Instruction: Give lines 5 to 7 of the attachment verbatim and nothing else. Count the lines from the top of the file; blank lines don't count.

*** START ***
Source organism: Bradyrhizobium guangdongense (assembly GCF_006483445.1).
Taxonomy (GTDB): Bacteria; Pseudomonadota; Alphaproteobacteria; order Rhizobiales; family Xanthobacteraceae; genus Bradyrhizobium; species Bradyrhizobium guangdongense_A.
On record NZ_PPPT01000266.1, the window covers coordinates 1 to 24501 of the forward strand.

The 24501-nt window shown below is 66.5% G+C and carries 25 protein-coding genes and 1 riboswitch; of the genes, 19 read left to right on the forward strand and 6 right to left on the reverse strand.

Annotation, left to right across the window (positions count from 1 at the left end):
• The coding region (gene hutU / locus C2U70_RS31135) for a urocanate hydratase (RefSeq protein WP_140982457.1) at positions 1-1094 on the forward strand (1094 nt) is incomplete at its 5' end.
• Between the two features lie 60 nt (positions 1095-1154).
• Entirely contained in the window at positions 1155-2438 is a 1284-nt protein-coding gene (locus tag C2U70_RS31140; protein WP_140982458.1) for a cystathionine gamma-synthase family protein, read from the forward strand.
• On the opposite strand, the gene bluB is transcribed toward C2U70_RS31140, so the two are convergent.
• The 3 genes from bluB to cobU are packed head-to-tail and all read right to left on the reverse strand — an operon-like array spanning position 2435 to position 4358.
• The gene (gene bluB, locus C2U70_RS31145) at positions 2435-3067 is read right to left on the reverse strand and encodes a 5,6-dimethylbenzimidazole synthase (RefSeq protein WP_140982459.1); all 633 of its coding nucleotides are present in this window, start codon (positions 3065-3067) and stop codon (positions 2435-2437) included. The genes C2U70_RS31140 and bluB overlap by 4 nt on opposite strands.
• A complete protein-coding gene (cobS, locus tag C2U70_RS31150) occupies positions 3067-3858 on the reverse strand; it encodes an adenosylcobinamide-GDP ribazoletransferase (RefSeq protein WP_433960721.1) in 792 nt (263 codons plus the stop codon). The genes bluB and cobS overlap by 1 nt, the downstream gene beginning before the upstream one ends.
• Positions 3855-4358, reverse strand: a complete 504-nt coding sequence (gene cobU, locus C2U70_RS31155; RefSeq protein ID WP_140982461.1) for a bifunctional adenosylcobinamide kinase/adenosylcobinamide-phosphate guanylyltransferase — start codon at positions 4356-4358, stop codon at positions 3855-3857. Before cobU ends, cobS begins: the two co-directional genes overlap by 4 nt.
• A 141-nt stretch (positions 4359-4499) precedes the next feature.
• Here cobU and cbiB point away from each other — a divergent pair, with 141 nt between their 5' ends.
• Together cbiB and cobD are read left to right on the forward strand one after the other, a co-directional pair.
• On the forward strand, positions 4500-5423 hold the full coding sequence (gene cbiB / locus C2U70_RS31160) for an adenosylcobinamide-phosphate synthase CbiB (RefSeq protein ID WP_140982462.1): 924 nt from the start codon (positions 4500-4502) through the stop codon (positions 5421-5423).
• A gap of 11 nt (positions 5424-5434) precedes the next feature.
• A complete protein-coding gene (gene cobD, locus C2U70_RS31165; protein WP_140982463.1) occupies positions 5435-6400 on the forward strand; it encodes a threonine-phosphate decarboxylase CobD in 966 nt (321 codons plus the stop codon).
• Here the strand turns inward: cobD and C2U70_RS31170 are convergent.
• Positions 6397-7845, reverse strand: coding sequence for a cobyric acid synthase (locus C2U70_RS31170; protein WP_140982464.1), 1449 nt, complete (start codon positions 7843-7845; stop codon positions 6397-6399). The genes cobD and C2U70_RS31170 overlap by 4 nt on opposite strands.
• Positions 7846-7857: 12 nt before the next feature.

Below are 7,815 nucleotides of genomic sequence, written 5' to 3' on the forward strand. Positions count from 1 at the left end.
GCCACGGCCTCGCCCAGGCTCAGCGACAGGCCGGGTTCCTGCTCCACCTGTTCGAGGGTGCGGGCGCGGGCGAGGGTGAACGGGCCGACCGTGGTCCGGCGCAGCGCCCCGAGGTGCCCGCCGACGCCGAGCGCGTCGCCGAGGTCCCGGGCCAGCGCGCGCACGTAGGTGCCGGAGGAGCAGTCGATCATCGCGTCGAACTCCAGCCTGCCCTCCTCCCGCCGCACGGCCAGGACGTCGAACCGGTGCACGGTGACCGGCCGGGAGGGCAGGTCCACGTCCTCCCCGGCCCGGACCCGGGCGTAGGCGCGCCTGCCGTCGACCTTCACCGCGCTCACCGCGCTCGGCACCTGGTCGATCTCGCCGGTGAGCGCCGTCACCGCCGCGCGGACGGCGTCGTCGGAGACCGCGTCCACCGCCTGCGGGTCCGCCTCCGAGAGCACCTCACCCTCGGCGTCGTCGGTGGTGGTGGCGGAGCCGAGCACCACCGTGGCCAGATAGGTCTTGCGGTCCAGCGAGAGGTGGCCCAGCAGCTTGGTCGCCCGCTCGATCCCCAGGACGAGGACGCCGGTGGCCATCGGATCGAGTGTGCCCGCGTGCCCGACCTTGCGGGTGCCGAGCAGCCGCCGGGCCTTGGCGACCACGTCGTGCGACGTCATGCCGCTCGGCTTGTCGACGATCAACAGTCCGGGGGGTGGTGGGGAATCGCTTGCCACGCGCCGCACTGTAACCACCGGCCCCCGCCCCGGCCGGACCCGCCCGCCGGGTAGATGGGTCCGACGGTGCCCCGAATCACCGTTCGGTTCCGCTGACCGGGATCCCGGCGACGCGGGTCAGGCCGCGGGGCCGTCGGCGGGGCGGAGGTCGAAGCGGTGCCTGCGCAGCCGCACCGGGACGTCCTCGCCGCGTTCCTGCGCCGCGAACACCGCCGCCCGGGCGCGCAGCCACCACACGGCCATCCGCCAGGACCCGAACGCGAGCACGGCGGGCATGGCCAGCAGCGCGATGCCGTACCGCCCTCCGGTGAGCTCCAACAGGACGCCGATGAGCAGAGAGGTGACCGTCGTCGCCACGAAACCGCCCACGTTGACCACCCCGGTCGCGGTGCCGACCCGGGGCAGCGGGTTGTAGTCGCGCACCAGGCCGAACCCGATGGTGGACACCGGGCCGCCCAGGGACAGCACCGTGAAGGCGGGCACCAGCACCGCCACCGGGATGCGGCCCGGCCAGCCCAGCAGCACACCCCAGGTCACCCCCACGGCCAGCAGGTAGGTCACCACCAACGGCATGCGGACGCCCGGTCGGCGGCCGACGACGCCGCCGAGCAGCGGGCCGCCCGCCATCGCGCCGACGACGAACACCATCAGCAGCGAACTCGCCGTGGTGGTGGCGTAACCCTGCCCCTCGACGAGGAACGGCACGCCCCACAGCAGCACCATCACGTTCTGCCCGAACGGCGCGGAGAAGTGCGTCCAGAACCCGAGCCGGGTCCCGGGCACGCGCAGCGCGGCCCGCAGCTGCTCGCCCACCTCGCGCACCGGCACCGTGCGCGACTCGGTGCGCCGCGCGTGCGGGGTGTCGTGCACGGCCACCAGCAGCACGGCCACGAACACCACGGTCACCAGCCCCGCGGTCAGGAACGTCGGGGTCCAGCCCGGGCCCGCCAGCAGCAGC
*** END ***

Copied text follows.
Annotation, left to right across the window (positions count from 1 at the left end):
• The coding region (gene hutU / locus C2U70_RS31135) for a urocanate hydratase (RefSeq protein WP_140982457.1) at positions 1-1094 on the forward strand (1094 nt) is incomplete at its 5' end.
• Between the two features lie 60 nt (positions 1095-1154).